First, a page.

You had this beautiful woman living a luxurious lifestyle, fulfilled in so many ways, putting her face in a potted plant because she’d been deprived of nature for so long. If that doesn’t take you away from the materialist mindset that we sometimes fall victim to in cities like New York, LA, and beyond, I don’t know what will. But it was a very powerful moment for me, despite the comedy of it. All right, we are humans. We need plants in our environment. We’ve developed and evolved 99.999% of our human history in natural environments. And now we wonder why we have health problems and mental health issues because we’re living in concrete boxes. It doesn’t make sense.

Ella Magers, MSW (36:13):

How hopeful are you or how optimistic do you choose to live? And I mean, you seem like a very optimistic human, but these are complicated times in the world, and between the climate and just chaos, how do you think about it? How do you feel about it? What words do you have for us about that?

Nick Cutsumpas (36:37):

I am forever the optimist, but that doesn’t mean I can’t be realistic about where we’re at. I’m not blindly optimistic. I think for me personally, I will, would struggle to bring children into the world in this way. I do want to have kids, and I do want it to be potentially a combination depending on who my partner is in the future, a combination potentially of a child that we have ourselves and also adopt. I would adopt all the kids if it was just up to me, because I do not know what world we will live in. From a climate change perspective, a natural disaster perspective, a water rights and competition perspective, climate change will further exacerbate social issues and social inequities. And when all of a sudden the rich can afford clean air and clean water, which kind of already is the case, in many ways, those problems are only going to get worse if we don’t get better. So I am optimistic about what I can do at a very local level. I will call my congressman, I will write the letters and do what needs to be done, but we have to be realistic about where we’re at and the changes that we aren’t making, how that’s going to impact future generations.

Ella Magers, MSW (38:00):

Well, I appreciate everything that you’re doing. What is next for you? Do you have any new projects that you’re inspired by or directions that you want to take? Yeah.

Nick Cutsumpas (38:13):

I’ve got two projects I’m working on now. One will probably be in the fall and the other one next year, but the first one for the fall is creating a handbook curriculum around plants and sustainability for kids. I love working with kids, having coached for many years, that was a huge passion of mine. And I think there’s a gap when it comes to role models on the eco and plant side of things, especially for young boys. Why is it that so many social issues get gendered? Why is it that straight white guys aren’t speaking out on issues in society? Because we’re not taught from a young age that things impact us and that we need to be nurturing. So if I can come in and say, Hey, you could grow a beard and love sports and roughhouse and do all this stuff, but still care about the flowers in your garden, I think that’s a beautiful thing.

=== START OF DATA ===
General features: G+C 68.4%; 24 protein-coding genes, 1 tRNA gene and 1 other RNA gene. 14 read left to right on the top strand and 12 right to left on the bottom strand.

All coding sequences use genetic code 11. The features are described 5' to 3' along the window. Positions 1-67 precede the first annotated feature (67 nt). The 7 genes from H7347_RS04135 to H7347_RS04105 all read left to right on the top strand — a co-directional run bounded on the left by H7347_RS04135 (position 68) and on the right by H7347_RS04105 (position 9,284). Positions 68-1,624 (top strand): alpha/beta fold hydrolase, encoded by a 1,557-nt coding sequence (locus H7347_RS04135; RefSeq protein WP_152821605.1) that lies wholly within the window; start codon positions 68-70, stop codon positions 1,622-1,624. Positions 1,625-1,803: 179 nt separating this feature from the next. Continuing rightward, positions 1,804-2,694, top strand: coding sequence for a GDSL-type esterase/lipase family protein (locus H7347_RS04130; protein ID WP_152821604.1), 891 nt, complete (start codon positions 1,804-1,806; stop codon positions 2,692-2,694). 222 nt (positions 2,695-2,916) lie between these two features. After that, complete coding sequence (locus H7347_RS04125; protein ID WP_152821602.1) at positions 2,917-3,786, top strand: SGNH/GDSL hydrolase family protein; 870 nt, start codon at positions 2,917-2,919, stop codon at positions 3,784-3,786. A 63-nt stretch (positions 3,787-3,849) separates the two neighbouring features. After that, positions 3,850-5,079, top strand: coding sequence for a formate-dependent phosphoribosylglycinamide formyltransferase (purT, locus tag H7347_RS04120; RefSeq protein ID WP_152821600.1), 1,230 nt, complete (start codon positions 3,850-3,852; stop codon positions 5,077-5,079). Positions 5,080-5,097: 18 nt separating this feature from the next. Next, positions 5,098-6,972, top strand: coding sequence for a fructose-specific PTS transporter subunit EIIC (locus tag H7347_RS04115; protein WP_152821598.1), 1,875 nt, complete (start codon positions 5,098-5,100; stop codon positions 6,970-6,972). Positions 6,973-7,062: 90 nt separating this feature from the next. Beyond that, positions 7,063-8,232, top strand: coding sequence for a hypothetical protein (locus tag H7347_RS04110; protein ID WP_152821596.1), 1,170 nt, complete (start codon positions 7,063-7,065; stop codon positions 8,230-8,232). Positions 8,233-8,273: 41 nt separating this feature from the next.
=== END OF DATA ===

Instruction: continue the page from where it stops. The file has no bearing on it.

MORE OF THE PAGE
And I think more young boys like elementary school level and beyond need to have a role model that they can look to develop that nurturing side of themselves. That’s a big goal for September. And then come January, this is more geared towards the adult men per se. I’ll be coming out with a meal plan and fitness routine all geared towards plant-based, of course, and showing people that like, Hey, you can still be strong on a plant-based diet. Here’s what I eat. Here’s the workouts that I do. Most of them aren’t even going to going to include weights because I’m on the road so much. I carry around a resistance band, and I do a lot of pullups and pushups and sit ups. So being able to eliminate the excuses that people make for these things. Oh, you can’t build muscle on a plant-based diet. Here’s high protein protein meals. You can have, oh, you can’t build muscle on a plant-based diet from a fitness perspective. Here’s all the body weight exercises that I do. If I can just provide more of these resources, I’m going to eliminate all of the potential objections someone can make for why you can’t achieve a certain lifestyle. And once you do that, it just, it’s up to them. And I hope to inspire people in that way. But that one’s going to be a very fun project that takes advantage of some of the old fitness skills. Back in the day,